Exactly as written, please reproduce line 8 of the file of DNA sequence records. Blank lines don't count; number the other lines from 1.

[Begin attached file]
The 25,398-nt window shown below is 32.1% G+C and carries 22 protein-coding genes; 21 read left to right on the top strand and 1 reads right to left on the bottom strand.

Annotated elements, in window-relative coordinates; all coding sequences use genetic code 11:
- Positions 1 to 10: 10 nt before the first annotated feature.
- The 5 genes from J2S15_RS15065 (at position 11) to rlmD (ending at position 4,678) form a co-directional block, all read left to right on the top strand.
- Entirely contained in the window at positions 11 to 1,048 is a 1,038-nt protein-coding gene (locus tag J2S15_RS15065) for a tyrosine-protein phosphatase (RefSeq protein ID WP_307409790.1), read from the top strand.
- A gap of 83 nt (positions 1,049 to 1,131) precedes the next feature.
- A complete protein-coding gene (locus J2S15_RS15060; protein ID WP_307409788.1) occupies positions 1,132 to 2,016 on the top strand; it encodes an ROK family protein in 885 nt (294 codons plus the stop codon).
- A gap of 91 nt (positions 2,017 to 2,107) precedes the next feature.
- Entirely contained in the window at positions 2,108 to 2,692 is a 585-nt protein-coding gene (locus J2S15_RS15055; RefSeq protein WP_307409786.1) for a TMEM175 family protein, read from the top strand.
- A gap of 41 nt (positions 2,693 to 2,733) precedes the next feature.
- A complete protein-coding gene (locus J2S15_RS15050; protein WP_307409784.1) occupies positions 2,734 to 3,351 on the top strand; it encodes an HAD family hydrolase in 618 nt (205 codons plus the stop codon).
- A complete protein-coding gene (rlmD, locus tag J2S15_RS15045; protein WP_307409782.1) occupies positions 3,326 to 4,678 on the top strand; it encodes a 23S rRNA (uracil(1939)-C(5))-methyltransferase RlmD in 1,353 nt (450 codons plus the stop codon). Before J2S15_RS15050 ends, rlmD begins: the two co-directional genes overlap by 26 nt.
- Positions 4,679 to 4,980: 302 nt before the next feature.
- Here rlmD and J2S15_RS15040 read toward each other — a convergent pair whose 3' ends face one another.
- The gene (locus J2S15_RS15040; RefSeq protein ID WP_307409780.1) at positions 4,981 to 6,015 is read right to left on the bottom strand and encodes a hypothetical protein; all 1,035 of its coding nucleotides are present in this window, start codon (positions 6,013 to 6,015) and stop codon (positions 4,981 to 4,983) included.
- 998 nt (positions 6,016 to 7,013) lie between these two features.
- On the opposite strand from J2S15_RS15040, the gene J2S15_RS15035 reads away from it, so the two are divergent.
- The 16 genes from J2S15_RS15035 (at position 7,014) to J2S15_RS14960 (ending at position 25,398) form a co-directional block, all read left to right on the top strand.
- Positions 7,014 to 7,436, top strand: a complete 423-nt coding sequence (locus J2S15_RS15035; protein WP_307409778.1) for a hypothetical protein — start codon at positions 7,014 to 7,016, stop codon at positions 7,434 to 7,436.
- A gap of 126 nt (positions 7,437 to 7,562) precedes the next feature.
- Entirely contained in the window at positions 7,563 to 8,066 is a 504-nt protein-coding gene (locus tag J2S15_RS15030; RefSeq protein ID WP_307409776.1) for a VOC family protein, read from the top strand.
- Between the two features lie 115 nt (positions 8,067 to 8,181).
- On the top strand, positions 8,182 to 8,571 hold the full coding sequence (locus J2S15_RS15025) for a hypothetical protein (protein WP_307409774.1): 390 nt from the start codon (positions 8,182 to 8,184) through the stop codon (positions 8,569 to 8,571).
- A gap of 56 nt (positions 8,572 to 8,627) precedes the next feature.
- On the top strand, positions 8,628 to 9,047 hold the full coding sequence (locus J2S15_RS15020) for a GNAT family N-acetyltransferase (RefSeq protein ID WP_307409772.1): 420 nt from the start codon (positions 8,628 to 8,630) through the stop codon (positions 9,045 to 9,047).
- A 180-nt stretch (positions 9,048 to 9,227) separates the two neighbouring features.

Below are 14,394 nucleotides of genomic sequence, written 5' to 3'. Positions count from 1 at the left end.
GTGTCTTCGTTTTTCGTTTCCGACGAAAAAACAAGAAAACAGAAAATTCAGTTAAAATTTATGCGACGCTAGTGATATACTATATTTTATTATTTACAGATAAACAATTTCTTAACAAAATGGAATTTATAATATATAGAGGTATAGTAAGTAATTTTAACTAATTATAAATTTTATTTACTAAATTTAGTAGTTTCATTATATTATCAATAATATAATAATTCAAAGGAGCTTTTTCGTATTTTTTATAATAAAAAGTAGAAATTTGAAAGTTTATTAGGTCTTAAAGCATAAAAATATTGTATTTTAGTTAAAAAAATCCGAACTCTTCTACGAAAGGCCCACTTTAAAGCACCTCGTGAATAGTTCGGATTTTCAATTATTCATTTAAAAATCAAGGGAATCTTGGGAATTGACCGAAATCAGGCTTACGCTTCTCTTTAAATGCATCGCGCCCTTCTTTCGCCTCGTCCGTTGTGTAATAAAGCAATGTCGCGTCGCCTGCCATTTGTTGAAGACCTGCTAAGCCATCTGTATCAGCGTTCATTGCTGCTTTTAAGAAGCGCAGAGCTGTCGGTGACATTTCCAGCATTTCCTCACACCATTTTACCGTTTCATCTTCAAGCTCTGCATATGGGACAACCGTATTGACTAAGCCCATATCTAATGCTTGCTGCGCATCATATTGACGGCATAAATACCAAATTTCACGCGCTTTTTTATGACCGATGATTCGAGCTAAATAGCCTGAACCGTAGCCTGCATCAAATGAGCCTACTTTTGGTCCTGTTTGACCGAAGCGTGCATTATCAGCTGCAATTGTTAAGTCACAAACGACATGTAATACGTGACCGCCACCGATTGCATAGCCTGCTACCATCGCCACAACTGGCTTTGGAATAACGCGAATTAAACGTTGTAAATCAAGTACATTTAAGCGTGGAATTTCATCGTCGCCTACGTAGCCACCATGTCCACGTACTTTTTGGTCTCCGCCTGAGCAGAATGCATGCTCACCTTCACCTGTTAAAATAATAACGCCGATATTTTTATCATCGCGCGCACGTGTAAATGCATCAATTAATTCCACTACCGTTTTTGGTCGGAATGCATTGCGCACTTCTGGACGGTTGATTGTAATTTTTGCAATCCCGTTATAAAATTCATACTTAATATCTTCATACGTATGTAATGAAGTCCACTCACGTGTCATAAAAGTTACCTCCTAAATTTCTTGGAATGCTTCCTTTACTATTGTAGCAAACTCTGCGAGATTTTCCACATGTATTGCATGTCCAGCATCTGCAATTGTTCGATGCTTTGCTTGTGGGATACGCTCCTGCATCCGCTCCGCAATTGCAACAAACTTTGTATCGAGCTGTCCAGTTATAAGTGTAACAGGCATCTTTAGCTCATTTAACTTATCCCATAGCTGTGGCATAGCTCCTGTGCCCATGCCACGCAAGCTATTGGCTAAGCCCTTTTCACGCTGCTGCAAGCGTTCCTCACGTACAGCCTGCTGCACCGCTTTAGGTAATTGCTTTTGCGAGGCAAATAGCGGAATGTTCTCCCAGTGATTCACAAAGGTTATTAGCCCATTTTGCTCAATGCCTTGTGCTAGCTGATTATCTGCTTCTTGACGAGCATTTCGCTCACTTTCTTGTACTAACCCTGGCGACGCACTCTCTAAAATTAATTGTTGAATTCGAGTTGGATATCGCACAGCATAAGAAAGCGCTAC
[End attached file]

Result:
- A gap of 91 nt (positions 2,017 to 2,107) precedes the next feature.